Then we got a video conferencing platform. But this then lead to working days with call after call after call on screen, discussing tough and difficult issues. Pulling down the laptop screen that evening knowing you can’t escape the sense of stress and sadness of the situation and the discussions and decisions that had been made that day. When you feel so conflicted making decisions about other staff who are sacrificing themselves by still going to work, yet you are sat all safe from COVID risk in your house all the time, and that you should just get on with it. The whole country is having to get on with it so why can’t you? Why are you any different to anyone else? You aren’t special. But knowing that you were sinking down and down each day of managing work and home being merged, with literally no escape! When you go on social media and realise what a horrible society we live in really. When because of your job you knew all of the inequalities that exist and would play out in COVID times and no one took it seriously enough before to act. But now everyone wants to be part of your work it feels conflicting: it is great there is so much interest but on the flip side resentment of all the attention coming just because of COVID; suddenly everyone wants you to wave a magic wand and solve the world’s problems (and histories problems) overnight. And you blame yourself for not working harder to ensure people acted on these inequalities before now. I felt that I had let my profession down.

And video calling became the new normal for everything and as much as it opened up cross team working and gave a more personal experience to interactions it took over everything. One day I had been back-to-back on calls from 8am, only stopping at 1.45pm for a break before getting back on calls at 3pm. I remember just standing almost shell shocked, dazed and in a trance, not knowing what to do with myself in my living room. My brain and body was officially fried in every way. I couldn’t even think about what was I going to eat. I just sat staring into space!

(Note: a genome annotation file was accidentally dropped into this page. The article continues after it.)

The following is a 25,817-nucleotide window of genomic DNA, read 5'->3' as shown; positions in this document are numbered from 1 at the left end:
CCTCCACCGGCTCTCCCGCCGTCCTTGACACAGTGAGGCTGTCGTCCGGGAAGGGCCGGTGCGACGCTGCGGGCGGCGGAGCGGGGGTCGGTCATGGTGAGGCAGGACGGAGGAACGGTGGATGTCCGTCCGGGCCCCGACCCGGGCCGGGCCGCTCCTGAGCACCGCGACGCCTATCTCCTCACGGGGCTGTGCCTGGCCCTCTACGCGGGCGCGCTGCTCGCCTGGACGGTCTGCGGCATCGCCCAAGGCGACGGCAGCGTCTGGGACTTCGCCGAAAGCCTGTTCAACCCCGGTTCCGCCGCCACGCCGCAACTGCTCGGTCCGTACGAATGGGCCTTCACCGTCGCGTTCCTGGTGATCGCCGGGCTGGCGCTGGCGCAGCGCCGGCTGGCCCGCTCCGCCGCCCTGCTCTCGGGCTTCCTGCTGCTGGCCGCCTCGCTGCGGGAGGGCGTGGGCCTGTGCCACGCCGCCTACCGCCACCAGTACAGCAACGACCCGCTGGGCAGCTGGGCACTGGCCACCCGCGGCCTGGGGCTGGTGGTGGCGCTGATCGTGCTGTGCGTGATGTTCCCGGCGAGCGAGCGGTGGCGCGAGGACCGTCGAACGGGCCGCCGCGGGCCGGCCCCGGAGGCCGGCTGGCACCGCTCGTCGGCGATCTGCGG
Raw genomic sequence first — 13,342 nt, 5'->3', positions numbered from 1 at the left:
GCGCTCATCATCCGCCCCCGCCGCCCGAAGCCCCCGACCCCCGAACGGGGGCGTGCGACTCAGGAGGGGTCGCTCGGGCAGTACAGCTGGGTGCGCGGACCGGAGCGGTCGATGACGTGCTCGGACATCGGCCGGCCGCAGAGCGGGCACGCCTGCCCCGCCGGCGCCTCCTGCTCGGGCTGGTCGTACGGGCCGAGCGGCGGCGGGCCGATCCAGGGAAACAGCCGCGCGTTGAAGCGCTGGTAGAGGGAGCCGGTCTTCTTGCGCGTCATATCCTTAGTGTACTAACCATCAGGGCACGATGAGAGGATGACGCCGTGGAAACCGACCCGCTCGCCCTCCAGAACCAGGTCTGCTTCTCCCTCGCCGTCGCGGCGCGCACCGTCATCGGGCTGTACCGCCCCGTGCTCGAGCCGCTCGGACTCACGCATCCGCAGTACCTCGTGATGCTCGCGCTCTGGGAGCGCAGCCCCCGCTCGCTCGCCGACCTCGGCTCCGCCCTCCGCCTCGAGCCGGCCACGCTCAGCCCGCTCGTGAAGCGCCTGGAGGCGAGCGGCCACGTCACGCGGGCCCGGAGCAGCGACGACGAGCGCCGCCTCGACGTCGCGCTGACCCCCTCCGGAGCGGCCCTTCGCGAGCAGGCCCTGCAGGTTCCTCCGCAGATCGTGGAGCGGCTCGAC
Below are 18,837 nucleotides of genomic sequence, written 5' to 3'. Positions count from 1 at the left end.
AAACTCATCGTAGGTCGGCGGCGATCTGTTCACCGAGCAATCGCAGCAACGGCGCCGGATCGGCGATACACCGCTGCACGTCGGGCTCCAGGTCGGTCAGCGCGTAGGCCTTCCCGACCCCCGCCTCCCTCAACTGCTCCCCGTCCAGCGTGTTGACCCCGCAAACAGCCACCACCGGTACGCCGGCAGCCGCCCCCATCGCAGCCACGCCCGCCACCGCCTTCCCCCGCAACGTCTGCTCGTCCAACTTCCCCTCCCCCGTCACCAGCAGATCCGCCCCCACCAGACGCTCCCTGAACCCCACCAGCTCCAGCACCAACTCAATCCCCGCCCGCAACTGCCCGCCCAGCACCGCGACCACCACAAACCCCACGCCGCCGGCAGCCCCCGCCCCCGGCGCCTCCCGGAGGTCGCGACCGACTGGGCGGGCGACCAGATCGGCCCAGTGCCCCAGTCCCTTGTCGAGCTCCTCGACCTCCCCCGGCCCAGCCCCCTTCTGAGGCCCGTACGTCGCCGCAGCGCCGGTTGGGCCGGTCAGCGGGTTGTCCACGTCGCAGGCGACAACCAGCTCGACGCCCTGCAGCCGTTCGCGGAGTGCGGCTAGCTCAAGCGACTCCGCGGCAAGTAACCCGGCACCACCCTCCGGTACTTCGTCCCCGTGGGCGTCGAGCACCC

During lockdown I did all the things possible to try and manage these challenges as well as possible with what I had available. I took part in online exercise classes and started teaching mine online, we set up a weekly family quiz to connect online, and I took some leave from work one day a week to reduce my working days for a while. I made an effort to eat lots of fruit and veg (when I could get them) to try and boost myself with natural vitamins.

However, after spending some days 8 hours pretty much none stop on work calls on screen, I just felt like I couldn’t possibly have a screen open in the evening, even for anything joyful.

As lockdown restrictions have eased, and slowly things are getting to a ‘new normal’ I have found myself actually struggling even more. It’s been so long of not experiencing my usual strategies and now everything is so different in what you can and can’t do. I don’t know what my strategies are anymore and how to go about trying to find some strategies to support me.